A regrettable truth in family law often finds one parent unilaterally removing a child from the other parent while dissolving a marriage without any grounds or evidence of wrongdoing. Not surprisingly, disturbing numbers of children are routinely separated from loving, responsible parents for reasons that have nothing to do with their wishes, safety, health, or welfare and many times have to do with a lack of proper legal counsel.
In 50% of the marriages that end in divorce, 80% of these are over the objection of one spouse (close to 100% when children are involved). I am sure you have heard about “custody battles,” but you probably do not know that many start out with one parent taking a child from the other and refusing visitation until a court orders possession sometimes months down the line. You have heard about the witch hunt for “deadbeat dads,” but did you know that many of these fathers are well educated men who have lost their jobs due to a downtrodden economy and still love their children and want to play a leading role in their lives and upbringing. You have heard the hysteria over “child abuse,” but did you know that many accusations against fathers are shown to be false and used by one parent as a weapon to alienate the children from the other parent.
David Popenoe in his book “Life Without Father” tells us that negative consequences of fatherlessness are all around us. Evidence indicating damage to children growing up in fatherless homes has accumulated in near tidal-wave proportions. Fatherless children experience significantly more physical, emotional, and behavioral problems than do children growing up in intact families.
Children from fatherless homes are:
- 5 times more likely to commit suicide
- 32 times more likely to run away
- 20 times more likely to have behavioral disorders
- 14 times more likely to commit rape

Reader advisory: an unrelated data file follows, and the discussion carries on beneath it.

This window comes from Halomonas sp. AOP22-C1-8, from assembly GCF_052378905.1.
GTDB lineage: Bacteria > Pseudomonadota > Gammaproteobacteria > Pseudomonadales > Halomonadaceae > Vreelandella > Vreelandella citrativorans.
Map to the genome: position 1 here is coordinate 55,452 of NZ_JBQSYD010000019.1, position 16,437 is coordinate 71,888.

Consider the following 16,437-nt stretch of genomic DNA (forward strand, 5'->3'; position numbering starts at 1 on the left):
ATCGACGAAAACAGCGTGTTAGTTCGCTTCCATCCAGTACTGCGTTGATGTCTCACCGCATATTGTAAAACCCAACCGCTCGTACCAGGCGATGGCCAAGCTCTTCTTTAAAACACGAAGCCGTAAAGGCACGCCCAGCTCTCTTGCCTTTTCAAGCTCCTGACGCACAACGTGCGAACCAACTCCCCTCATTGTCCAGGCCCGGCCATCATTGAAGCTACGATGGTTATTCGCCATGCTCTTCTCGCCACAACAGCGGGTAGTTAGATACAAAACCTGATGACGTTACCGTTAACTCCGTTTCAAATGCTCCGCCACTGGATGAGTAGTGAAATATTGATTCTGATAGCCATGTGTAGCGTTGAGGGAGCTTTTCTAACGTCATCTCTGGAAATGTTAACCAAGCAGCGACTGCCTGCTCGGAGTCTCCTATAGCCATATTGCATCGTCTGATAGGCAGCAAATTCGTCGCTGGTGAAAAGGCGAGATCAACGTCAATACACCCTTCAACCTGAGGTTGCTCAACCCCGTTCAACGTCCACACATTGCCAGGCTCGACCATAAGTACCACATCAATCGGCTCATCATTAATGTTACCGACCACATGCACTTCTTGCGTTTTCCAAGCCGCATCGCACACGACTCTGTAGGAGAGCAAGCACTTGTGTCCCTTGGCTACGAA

- 9 times more likely to drop out of high school
- 10 times more likely to abuse chemical substances
- 9 times more likely to end up in a state-operated institution
- 20 times more likely to end up in prison.
(Information from Mark Hall, Father’s Manifesto).
In “My Rewar, My Punishment…My Son, Sons of Divorce,” Steven Manchester describes the situation many dads are dealing with when exercising visitation:
“I’d take my son for our court-ordered visits, only to drop him off two hours later, so another man could bounce him off his lap. Ironically, each new boyfriend was given all the time he wanted with my son. At first, it killed me, but I decided, “Whatever’s best for my boy. His happiness must come first!” Though it stung terribly, that attitude sustained me all the way to Christmas.
I waited in my old driveway for 4 excruciating hours, while three inches of snow muffled the screams from the cab of my truck. When they finally pulled in, my ex-wife snickered, “I must have lost track of time?” and handed over my son. I was livid! My boy was dead tired and half-asleep. And the EX…well…she just grinned, confident that there was nothing I could do about it. It took everything I had left to conceal my tears. I didn’t plan to give her anything for Christmas and was doing my best to stick to the plan.”
It is a sad scenario.
In divorce court, many fathers are left feeling that everything they have done, years of hard work, years of tender love, years of unstinting devotion to their family and children count as nothing.
In the 1960’s women fought hard to get laws passed to protect them against family violence, stalking and sexual harassment. The shame is that women of the 1990’s now use these same needed and appropriate laws wrongfully to their advantage and feel justified in punishing their spouse for wrongs they feel have been done to them by misusing the legal system; and in the process erase fathers from the lives of their children!